And a normal lab level doesn’t mean you’re not having absorption problems because it can take time for a deficiency to develop.

Breath Tests

Breath tests measure the amount of hydrogen in your breath after consuming a drink with lactose. These tests are used to diagnose conditions like lactose intolerance and SIBO. 

Endoscopy

An endoscopy is a procedure in which a camera attached to a long, flexible tube is used to look at the inside of the intestines.

Imaging 

Imaging tests, like computed tomography (CT) scans or ultrasounds, show the structure of the intestines. They’re used to look for thickening of the intestinal wall and other abnormalities. 

Biopsy

In some cases, your healthcare provider may want to take a sample of your small intestine to assess the health of the cells. Some conditions, like celiac disease, damage the lining of the intestines and can be diagnosed by looking at the cells. 

A biopsy of the small intestine is often done during an endoscopy. 

Treatment

Treatment for malabsorption syndrome depends on the cause.

Your provider may start by treating any side effects of the malabsorption, like dehydration and nutrient deficiencies. They may begin by replacing fluids and nutrients intravenously (IV).

After replacing some nutrients and fluids, your healthcare provider will look to treat and manage the cause. For example, if you have celiac disease, you’ll need to avoid gluten. For lactose intolerance, you’ll need to avoid most dairy foods.

Your provider may refer you to a registered dietitian to help you make dietary changes to meet your nutritional needs and develop a plan that works for you.

Other treatments that may help malabsorption syndrome include:

  • Digestive enzymes supplements: Digestive enzymes, also called pancreatic enzymes, help your body break down food to support healthy digestion. 
  • Vitamin and mineral supplements: You may be asked to take higher doses of vitamins and minerals to prevent nutrient deficiencies.

Complications

If left untreated, malabsorption syndrome may lead to complications like:

  • Vitamin, mineral, protein, or fat deficiencies
  • Interruptions in menstrual cycles or missed periods
  • Stunted or slowed growth
  • Infertility
  • Osteoporosis (low bone density and increased risk for broken bones)
  • Weakened immune system and increased risk of infections

Summary

Malabsorption syndrome is a condition in which the small intestine isn’t able to absorb enough nutrients. It can be caused by food allergies, food intolerances, infections, and digestive diseases. Symptoms of malabsorption syndrome include gas, bloating, diarrhea, low energy, light colored stool, and anemia.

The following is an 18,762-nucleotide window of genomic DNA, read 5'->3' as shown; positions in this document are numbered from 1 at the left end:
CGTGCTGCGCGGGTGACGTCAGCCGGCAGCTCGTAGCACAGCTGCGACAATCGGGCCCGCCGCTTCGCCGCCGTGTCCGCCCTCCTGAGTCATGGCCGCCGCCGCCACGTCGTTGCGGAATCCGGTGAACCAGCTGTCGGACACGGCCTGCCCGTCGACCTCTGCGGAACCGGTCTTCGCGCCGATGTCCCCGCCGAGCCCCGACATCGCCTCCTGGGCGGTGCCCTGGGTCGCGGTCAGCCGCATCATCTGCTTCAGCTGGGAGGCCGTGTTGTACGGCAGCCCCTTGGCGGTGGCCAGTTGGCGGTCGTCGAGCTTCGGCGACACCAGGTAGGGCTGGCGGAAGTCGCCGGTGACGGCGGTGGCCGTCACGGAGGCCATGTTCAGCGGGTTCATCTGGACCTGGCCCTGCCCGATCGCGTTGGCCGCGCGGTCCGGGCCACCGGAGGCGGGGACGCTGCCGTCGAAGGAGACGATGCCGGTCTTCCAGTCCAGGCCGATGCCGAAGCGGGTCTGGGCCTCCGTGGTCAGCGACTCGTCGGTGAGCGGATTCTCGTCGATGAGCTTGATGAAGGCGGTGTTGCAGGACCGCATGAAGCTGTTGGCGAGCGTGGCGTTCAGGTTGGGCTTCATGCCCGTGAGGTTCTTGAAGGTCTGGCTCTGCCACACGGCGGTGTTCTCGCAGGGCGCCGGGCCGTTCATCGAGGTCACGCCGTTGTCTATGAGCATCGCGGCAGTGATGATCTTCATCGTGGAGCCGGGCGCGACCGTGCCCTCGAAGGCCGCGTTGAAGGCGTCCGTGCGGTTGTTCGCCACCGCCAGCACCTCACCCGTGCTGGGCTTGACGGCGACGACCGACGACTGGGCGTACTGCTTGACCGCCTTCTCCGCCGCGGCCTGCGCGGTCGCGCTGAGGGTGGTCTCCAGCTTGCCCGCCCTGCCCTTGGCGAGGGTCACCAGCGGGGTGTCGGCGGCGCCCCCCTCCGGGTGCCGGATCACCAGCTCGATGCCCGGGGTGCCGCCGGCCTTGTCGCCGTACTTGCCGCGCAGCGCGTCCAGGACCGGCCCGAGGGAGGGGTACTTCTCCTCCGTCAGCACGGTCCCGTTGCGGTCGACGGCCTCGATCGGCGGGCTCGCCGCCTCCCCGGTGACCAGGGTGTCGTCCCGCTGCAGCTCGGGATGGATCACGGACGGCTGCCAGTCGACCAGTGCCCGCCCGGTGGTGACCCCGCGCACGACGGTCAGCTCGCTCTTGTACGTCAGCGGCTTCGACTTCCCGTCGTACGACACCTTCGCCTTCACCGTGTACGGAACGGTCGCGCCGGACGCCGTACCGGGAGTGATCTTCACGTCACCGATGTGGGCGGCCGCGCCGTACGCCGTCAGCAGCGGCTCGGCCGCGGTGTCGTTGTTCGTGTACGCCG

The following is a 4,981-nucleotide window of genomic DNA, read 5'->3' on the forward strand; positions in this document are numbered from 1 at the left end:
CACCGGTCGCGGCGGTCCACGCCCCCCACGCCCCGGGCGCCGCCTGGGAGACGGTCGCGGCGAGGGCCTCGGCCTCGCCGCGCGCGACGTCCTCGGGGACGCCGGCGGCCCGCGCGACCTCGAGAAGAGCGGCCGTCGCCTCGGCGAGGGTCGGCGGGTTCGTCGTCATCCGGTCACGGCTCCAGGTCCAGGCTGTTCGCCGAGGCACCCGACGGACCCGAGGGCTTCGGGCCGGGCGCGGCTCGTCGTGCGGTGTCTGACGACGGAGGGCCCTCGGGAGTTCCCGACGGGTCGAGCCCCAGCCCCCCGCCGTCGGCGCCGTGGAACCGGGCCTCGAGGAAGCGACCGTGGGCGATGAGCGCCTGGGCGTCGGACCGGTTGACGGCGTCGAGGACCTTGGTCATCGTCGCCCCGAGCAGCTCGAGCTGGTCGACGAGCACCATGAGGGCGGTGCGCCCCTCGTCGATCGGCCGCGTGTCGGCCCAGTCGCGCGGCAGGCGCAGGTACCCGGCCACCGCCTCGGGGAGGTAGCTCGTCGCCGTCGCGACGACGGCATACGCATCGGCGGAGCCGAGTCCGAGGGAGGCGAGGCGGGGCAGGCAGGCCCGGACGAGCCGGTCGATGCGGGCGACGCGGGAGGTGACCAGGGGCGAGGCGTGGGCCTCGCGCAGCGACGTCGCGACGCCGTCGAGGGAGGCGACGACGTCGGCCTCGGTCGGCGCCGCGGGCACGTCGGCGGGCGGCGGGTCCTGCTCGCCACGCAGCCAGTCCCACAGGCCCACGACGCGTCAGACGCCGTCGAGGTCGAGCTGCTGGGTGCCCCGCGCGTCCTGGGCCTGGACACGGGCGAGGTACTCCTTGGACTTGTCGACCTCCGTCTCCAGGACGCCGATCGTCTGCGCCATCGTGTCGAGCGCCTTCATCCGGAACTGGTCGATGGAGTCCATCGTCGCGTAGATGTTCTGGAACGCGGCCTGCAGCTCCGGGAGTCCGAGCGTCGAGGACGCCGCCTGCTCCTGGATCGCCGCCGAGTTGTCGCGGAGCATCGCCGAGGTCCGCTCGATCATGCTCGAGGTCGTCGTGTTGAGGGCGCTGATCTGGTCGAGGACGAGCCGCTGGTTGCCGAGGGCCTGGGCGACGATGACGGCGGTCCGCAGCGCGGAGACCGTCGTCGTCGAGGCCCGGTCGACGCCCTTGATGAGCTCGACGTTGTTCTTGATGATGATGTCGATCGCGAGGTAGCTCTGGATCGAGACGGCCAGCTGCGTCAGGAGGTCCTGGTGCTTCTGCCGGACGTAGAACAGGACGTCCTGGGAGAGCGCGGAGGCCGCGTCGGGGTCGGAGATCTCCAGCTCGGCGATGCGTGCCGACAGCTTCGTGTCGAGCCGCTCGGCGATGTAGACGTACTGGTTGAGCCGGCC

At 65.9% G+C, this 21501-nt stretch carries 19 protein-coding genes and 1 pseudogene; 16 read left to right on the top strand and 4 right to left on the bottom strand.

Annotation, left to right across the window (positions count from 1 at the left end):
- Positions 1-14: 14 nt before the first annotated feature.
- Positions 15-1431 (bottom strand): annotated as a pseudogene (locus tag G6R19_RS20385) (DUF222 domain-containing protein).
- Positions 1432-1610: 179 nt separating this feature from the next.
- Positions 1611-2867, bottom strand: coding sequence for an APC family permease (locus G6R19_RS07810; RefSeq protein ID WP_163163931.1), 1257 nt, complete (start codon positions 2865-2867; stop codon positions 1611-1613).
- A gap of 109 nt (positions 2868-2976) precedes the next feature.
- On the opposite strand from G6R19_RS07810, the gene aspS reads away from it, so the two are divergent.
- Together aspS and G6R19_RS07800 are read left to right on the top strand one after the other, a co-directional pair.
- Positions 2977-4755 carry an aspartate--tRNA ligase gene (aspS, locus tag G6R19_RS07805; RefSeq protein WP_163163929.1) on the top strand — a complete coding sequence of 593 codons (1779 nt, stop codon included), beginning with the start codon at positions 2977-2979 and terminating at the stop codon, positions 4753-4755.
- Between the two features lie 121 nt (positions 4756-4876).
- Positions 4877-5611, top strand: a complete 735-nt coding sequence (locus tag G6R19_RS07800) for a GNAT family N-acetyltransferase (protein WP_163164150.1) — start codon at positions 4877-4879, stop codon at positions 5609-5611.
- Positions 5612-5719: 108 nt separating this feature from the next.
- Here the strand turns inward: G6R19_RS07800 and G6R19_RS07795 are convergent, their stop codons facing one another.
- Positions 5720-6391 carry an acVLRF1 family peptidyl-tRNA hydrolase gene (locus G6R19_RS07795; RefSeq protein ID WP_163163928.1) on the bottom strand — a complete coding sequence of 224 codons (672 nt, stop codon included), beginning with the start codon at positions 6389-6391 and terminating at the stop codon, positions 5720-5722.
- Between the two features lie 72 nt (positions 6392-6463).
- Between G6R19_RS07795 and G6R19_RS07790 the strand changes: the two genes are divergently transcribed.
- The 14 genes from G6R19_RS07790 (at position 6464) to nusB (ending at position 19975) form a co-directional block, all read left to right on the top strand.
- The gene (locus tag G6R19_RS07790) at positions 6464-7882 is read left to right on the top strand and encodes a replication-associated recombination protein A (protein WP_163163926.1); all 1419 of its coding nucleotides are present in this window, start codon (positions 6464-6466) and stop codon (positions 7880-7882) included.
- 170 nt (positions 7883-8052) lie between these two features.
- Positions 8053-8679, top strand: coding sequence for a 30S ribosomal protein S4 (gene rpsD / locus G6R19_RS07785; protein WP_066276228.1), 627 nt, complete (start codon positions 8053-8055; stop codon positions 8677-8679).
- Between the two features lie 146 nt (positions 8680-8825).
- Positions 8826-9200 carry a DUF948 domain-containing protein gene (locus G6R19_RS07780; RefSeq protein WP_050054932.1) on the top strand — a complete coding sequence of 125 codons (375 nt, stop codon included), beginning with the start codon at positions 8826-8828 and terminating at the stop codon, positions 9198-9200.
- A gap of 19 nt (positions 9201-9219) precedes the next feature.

It can be diagnosed with stool tests, blood work, breath tests, imaging, or a biopsy. Treatment may include diet changes and supplements. If left untreated, malabsorption syndrome can cause complications like a weak immune system, nutrient deficiencies, and osteoporosis. 

A Word From Verywell 

Most of the time, you can manage malabsorption syndrome with dietary changes and taking supplements to prevent deficiencies. If you think you’re having problems digesting and absorbing food, speak with a healthcare provider to discover the cause and prevent complications. 

You may be asked to follow a special diet to manage malabsorption syndrome. Be sure to talk with your healthcare provider or dietitian if you have any questions. 

Frequently Asked Questions

  • What causes malabsorption syndrome?

    Malabsorption syndrome can be caused by infections, trauma, surgery, and digestive diseases.

  • What is the classic symptom of malabsorption syndrome?

    The most common symptoms of malabsorption syndrome include frequent diarrhea, gas, and bloating.

  • What autoimmune disease causes malabsorption?

    Autoimmune diseases like celiac disease, cystic fibrosis, and Crohn’s disease can cause malabsorption syndrome.

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4 Sources
Verywell Health uses only high-quality sources, including peer-reviewed studies, to support the facts within our articles. Read our editorial process to learn more about how we fact-check and keep our content accurate, reliable, and trustworthy.